Babies love to sleep, eat, repeat. Right? Except the sleep bit can sometimes take work. There are no magic tricks but try these 10 baby sleep tips and you might find they help baby sleep better and you’ll get a bit of rest too.
Our tips for helping your baby sleep better
- Learn to recognise your baby’s signs of tiredness. If they’re yawning, stretching, or rubbing eyes and ears, it’s probably a good time to try for a sleep.
- Figure out a baby sleep routine for both daytime and night-time. Bright lights and activity in the day, and dim lights, dark blinds and baths in the evening. They should know what to expect over time.
- Consider incorporating a bedtime routine around 20 minutes before you want your baby to be asleep. Consistency is key and stick to your baby’s bedtime sleep routine as much as possible. For example, feed, bath, book, and bed in the same order each night.
- Keep loud, fun games for daytime and try not to overstimulate in the evenings. Use soft voices and make less eye contact during the nighttime, even if your little one wakes up to play.
- Try not to tiptoe around a sleeping baby. While understanding the difference between day and night is helpful, silence in the house could turn them into a light sleeper when they go anywhere else for naps.
- Try to get your baby used to napping out and about while young. Take your baby outdoors for a walk or to a café at nap time so they get used to all the noises. They have a few years of napping ahead, so it will be better if they get used to going with the flow a bit. Get a cool, breathable cover for the pram for naps on the go (a muslin cloth works well).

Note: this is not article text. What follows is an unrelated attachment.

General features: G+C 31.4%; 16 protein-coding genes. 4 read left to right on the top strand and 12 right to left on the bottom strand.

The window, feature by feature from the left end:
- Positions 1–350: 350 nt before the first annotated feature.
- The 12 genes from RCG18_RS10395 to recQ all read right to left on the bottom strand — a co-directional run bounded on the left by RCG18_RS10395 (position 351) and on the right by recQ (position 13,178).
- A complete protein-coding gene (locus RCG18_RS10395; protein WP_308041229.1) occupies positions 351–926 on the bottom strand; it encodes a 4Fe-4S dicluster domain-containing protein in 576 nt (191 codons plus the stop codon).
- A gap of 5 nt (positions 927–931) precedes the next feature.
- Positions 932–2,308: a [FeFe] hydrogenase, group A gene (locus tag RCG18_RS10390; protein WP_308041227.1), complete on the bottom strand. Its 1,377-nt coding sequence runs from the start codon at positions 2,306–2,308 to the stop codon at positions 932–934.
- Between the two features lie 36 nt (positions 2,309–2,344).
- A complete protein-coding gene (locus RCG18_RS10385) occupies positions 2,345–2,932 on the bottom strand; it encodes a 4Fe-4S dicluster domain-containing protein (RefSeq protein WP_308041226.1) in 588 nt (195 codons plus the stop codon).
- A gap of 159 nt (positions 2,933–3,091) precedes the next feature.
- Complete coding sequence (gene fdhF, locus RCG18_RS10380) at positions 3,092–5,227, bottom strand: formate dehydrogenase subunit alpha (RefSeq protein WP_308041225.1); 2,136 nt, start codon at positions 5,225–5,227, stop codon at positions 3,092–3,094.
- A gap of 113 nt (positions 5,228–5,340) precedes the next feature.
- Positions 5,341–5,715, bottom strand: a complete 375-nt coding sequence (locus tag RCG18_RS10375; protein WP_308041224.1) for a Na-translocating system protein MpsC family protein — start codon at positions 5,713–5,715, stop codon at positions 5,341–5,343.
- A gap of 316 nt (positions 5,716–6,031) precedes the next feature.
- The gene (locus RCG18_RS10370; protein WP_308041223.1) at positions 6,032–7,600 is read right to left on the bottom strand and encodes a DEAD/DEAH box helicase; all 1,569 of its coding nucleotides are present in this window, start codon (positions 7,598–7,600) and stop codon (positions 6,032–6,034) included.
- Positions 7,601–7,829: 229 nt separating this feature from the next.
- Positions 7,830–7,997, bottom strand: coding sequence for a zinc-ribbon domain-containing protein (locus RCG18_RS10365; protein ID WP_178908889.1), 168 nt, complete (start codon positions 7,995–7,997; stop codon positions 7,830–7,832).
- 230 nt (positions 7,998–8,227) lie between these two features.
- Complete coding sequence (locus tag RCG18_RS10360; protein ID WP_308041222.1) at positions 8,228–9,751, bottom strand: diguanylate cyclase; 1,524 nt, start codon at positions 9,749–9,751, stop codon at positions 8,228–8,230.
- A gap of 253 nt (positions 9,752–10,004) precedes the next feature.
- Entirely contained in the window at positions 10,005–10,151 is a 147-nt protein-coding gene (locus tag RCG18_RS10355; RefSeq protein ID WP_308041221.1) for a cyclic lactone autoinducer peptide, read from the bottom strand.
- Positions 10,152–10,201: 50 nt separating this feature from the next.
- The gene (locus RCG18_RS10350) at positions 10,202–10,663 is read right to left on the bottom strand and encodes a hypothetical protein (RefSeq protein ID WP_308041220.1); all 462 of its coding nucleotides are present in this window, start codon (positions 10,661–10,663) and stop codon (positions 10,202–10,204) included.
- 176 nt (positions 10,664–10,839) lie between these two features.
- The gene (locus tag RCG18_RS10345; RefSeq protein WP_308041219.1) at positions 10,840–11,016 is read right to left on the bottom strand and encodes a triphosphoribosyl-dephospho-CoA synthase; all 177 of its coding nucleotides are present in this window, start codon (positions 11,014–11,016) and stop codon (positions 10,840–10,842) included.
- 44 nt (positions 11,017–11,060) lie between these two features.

- Try white noise (everyday sounds which are repetitive such as your vacuum cleaner). It’s said to remind them of the womb and help them relax. Look for apps or go on YouTube.
- Watch out for certain sleep crutches. Rocking might work now, but soon they’ll be a lot heavier and might expect it every night. Try gradually weaning them off cuddle/rocking time before a sleep-association is established. You could go from rocking to placing your baby in the cot and giving a rhythmic pat and "shhh" to sleep. Once that works, next time decrease the number of pats and "shhhs". Eventually you will be able to put your baby down to go sleep by themselves with this gradual approach. It’s a chance for your baby to learn to self-soothe without crying it out.
- Consider how to share feeds with your partner or ask a friend or relative for help so it’s not always you getting up in the night. If you’re breastfeeding, read our article on expressing breast milk which may help.
- Understand that every baby is different and what works for some may not work for others. Talk to your healthcare professional if you need help. Remember you can only do so much.
Remember, your baby will eventually sleep through the night —there is light at the end of the tunnel.